“And the oboe it is clearly understood,
Is an ill wind that no one blows good.”
The Secret Life of Walter Mitty (1947)
Described by its players as magical, mysterious and famed for being capricious and difficult to control, the oboe is an instrument that is capable of captivating us all. It has its origin in the ancient aulos, the favoured instrument of the passion loving Dionysus. From subsequent development via a long history of a long history of shawms (which traditionally accompanied village dances and soldiers into battle), the oboe has eventually matured into an instrument of great sensitivity and emotional power. For beginners, the oboe seems best at emulating the duck that Prokofiev so beautifully immortalised in Peter and the Wolf. ‘It is an instrument that is more than even the English can stand indoors’ said one nineteenth-century critic, but at the same time it has entranced audiences for four centuries and inspired some of the greatest music that we have.
Initially a simple conical pipe with a single brass key for the low C, this double-reed instrument rapidly developed into an instrument to be reckoned with. Developed by instrument makers, including the great Jean Hotteterre, during the 1650s and 1660s in the creative atmosphere of Paris and Versailles, the hautbois (“high wood”) seems to have burst on to the scene as a superstar instrument able to play the most persuasive of solos. Whether it was the hautbois (or hautboy in England) that in 1668 caused Samuel Pepys to write: ‘that which did please me beyond anything else in the whole world was the wind music…. it ravished me, and .. did wrap my soul so that it made me really sick, just as I have formerly been when in love with my wife’, the oboe’s fame certainly spread across Europe at an incredible speed in the late seventeenth century.
By the time of Bach, Handel, Telemann and Vivaldi, the oboe was an established solo and orchestral instrument. Handel wrote three concerti for it, and Bach introduced it in the first two Brandenburg Concerti. Bach gives the oboe the tenor aria ‘I would beside my Lord’ as one of the tenderest of solos in the St Matthew Passion.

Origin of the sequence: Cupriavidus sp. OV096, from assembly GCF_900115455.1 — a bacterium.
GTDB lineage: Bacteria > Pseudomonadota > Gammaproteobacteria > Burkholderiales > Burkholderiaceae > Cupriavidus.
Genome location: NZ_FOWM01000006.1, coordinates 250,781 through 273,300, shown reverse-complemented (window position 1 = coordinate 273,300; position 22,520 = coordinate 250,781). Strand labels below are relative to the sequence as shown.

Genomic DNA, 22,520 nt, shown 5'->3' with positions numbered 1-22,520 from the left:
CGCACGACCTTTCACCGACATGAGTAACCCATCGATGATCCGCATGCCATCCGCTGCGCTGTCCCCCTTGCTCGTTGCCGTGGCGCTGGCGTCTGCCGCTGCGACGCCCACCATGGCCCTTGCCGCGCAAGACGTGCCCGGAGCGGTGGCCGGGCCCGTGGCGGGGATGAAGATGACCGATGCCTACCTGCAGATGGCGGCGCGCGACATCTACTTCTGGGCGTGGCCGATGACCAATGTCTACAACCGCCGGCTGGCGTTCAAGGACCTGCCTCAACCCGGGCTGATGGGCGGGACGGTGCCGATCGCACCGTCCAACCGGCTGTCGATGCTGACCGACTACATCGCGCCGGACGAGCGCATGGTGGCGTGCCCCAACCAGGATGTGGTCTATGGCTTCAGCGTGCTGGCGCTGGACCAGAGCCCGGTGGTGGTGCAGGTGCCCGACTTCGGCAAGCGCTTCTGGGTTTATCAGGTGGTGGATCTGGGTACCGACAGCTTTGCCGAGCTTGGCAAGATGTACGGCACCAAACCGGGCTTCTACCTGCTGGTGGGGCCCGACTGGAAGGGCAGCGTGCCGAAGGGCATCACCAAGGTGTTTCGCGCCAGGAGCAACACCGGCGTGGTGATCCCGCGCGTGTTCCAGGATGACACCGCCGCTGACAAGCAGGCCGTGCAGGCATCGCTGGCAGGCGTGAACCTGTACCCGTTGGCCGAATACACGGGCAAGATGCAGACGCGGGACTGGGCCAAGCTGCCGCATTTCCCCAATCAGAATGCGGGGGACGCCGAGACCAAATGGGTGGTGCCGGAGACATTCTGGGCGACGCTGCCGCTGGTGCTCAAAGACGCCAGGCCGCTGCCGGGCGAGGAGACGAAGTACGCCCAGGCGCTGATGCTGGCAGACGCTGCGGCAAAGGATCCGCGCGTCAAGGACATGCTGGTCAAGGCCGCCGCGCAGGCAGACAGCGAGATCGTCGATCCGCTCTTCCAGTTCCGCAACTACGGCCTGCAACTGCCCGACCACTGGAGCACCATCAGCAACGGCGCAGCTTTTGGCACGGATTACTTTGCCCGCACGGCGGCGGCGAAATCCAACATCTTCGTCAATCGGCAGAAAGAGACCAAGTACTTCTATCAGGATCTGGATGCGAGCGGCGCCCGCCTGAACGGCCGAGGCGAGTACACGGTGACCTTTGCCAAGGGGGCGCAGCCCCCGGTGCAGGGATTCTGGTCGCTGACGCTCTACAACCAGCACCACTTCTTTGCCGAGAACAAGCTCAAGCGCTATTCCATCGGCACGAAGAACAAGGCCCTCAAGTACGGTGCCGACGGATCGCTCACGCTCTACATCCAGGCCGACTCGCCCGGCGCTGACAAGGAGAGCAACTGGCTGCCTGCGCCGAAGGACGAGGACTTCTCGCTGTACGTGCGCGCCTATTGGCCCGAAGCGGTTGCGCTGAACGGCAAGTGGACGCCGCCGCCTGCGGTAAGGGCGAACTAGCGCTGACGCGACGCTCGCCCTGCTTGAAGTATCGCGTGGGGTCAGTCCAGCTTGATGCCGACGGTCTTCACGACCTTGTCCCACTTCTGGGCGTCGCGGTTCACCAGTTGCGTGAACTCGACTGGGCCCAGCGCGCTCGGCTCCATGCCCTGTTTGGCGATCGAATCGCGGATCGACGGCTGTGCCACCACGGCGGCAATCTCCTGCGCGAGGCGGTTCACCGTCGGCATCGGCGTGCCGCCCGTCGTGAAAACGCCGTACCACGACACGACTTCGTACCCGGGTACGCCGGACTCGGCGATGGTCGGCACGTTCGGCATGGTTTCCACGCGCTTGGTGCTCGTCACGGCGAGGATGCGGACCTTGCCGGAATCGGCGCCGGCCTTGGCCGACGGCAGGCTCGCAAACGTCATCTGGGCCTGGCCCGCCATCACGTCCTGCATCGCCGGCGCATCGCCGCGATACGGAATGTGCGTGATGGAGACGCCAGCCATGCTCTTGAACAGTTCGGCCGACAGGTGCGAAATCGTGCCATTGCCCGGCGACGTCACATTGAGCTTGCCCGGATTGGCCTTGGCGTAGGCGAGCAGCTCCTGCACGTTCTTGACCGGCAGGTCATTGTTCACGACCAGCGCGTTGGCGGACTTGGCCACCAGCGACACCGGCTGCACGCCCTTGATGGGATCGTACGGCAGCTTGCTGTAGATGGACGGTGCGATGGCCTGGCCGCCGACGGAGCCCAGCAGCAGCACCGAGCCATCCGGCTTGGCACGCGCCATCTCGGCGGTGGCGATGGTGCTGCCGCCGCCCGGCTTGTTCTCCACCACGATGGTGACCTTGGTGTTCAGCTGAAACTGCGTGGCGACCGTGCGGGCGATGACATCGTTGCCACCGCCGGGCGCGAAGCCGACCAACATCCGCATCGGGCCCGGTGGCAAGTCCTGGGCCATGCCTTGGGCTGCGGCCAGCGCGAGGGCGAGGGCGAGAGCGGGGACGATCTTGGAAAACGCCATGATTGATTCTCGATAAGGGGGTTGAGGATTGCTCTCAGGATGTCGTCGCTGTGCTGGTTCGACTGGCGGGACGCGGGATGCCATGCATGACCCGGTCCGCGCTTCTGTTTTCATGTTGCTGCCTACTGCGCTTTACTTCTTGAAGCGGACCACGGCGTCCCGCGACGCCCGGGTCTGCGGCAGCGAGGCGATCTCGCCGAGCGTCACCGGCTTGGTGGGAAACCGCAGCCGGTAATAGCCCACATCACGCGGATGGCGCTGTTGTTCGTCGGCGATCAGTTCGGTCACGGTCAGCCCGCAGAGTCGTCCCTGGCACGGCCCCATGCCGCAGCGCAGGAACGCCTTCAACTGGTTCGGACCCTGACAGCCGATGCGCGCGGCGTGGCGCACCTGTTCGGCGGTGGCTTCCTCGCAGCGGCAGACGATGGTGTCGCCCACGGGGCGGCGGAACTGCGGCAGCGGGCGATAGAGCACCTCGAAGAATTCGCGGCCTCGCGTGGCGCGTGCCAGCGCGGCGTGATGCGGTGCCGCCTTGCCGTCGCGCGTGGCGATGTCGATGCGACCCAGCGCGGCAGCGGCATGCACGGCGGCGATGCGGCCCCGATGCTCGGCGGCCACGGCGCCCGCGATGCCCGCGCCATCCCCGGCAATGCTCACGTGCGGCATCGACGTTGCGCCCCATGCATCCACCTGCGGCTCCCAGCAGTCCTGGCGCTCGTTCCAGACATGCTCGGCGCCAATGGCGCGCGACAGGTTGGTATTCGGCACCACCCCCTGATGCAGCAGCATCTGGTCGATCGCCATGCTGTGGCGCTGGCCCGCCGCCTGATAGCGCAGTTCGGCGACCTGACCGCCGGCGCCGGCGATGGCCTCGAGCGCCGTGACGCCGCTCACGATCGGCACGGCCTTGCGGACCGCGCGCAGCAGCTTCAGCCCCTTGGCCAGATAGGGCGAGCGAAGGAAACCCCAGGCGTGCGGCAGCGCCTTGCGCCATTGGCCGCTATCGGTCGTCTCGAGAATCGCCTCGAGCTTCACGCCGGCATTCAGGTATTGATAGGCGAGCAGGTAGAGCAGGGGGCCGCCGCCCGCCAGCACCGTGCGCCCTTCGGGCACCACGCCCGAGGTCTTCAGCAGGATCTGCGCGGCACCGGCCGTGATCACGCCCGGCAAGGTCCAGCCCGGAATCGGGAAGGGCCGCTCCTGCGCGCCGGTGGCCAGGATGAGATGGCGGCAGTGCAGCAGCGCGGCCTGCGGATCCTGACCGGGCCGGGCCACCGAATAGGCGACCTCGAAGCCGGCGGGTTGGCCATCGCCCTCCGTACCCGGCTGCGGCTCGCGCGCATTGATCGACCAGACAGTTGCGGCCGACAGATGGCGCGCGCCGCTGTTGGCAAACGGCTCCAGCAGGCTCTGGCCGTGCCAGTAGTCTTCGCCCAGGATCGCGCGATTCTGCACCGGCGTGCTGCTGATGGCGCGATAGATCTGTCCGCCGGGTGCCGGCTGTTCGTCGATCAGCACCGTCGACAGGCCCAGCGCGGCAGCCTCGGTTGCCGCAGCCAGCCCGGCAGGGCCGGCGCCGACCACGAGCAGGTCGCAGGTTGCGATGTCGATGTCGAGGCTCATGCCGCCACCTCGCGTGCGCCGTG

By the late eighteenth century new hardwoods were used and more keys were added for precise intonation and greater dexterity. The family of oboes which started with the baroque oboe d’amore and oboe da caccia now provided composers with a new and distinctive sonority in the cor anglais (or more truthfully cor anglé from its elbowed original shape). From Rossini’s William Tell and Berlioz’ Symphonie Fantastique to Dvorak’ New World Symphony and Ravel’s G major piano concerto, this big brother of the oboe has played more than its fair share of unforgettable tunes.
But the oboe continued to reign supreme in the orchestra. Brahms, Tchaikovsky, and countless other composers placed it as a vital voice in the woodwind section, perhaps only rivalled for singing eloquence by the French horn. If the rise of the clarinet seemed to demote the oboe as a solo instrument, it still had champions of its virtuosity in Baldassare Centroni (1784 – 1860) and Antonino Pasculli (1842 – 1924) whose compositions for the oboe reamin much admired technical tours-de-force.
The oboe in England was made great through the extraordinary talents of Leon Goossens who at 17 was appointed principal player of the Queens Hall Orchestra in 1915 and who deeply influenced the subsequent development of the instrument. In the USA Marcel Tabuteau had a similar effect, and players such as John de Lancie and John Mack have given us a rich repertoire of works by Samuel Barber, Eliott Carter, and Aaron Copland. In Europe there have been many schools of playing from the bright reedy sounds of the East Europeans to the darker qualities of German oboe playing. The Paris Conservatoire has produced generation after generation of player, including the exceptional Heinz Holliger who has transformed the technique and range of the oboe.
It is strange, then, that to this day the oboe retains its reputation for difficulty and intransigence. Is it its inflexibility or its consistency that makes it the instrument of choice to provide the A for the orchestra to tune? “Oboe, you’re flat” called out Sir Malcolm Sargent to principal oboist of the day, Alec Whitaker. Looking at his instrument, Alec replied, “Hear that, you’re flat”.
Now over four hundred years old, the future looks very bright for this extraordinary instrument. But more recruits are needed so put the word around……